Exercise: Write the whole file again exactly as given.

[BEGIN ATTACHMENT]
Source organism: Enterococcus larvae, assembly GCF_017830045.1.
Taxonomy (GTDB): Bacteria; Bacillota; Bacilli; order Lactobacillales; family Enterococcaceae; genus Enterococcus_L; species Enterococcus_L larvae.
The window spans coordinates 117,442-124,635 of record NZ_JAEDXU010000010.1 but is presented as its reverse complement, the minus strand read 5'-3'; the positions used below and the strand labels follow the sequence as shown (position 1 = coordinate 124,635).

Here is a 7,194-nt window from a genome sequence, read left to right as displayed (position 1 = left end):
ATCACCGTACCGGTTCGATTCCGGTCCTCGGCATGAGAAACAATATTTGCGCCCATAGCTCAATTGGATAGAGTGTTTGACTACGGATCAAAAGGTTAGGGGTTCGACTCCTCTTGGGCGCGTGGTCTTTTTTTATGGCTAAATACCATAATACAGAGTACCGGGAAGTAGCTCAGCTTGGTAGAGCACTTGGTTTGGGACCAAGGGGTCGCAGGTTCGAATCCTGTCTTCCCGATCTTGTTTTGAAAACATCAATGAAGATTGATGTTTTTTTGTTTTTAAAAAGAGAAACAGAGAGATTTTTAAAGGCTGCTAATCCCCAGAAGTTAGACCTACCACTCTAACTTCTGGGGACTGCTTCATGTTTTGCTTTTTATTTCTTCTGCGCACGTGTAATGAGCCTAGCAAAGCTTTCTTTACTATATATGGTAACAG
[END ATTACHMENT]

Source organism: Enterococcus larvae, assembly GCF_017830045.1.
Taxonomy (GTDB): Bacteria; Bacillota; Bacilli; order Lactobacillales; family Enterococcaceae; genus Enterococcus_L; species Enterococcus_L larvae.
The window spans coordinates 117,442-124,635 of record NZ_JAEDXU010000010.1 but is presented as its reverse complement, the minus strand read 5'-3'; the positions used below and the strand labels follow the sequence as shown (position 1 = coordinate 124,635).

Here is a 7,194-nt window from a genome sequence, read left to right as displayed (position 1 = left end):
ATCACCGTACCGGTTCGATTCCGGTCCTCGGCATGAGAAACAATATTTGCGCCCATAGCTCAATTGGATAGAGTGTTTGACTACGGATCAAAAGGTTAGGGGTTCGACTCCTCTTGGGCGCGTGGTCTTTTTTTATGGCTAAATACCATAATACAGAGTACCGGGAAGTAGCTCAGCTTGGTAGAGCACTTGGTTTGGGACCAAGGGGTCGCAGGTTCGAATCCTGTCTTCCCGATCTTGTTTTGAAAACATCAATGAAGATTGATGTTTTTTTGTTTTTAAAAAGAGAAACAGAGAGATTTTTAAAGGCTGCTAATCCCCAGAAGTTAGACCTACCACTCTAACTTCTGGGGACTGCTTCATGTTTTGCTTTTTATTTCTTCTGCGCACGTGTAATGAGCCTAGCAAAGCTTTCTTTACTATATATGGTAACAG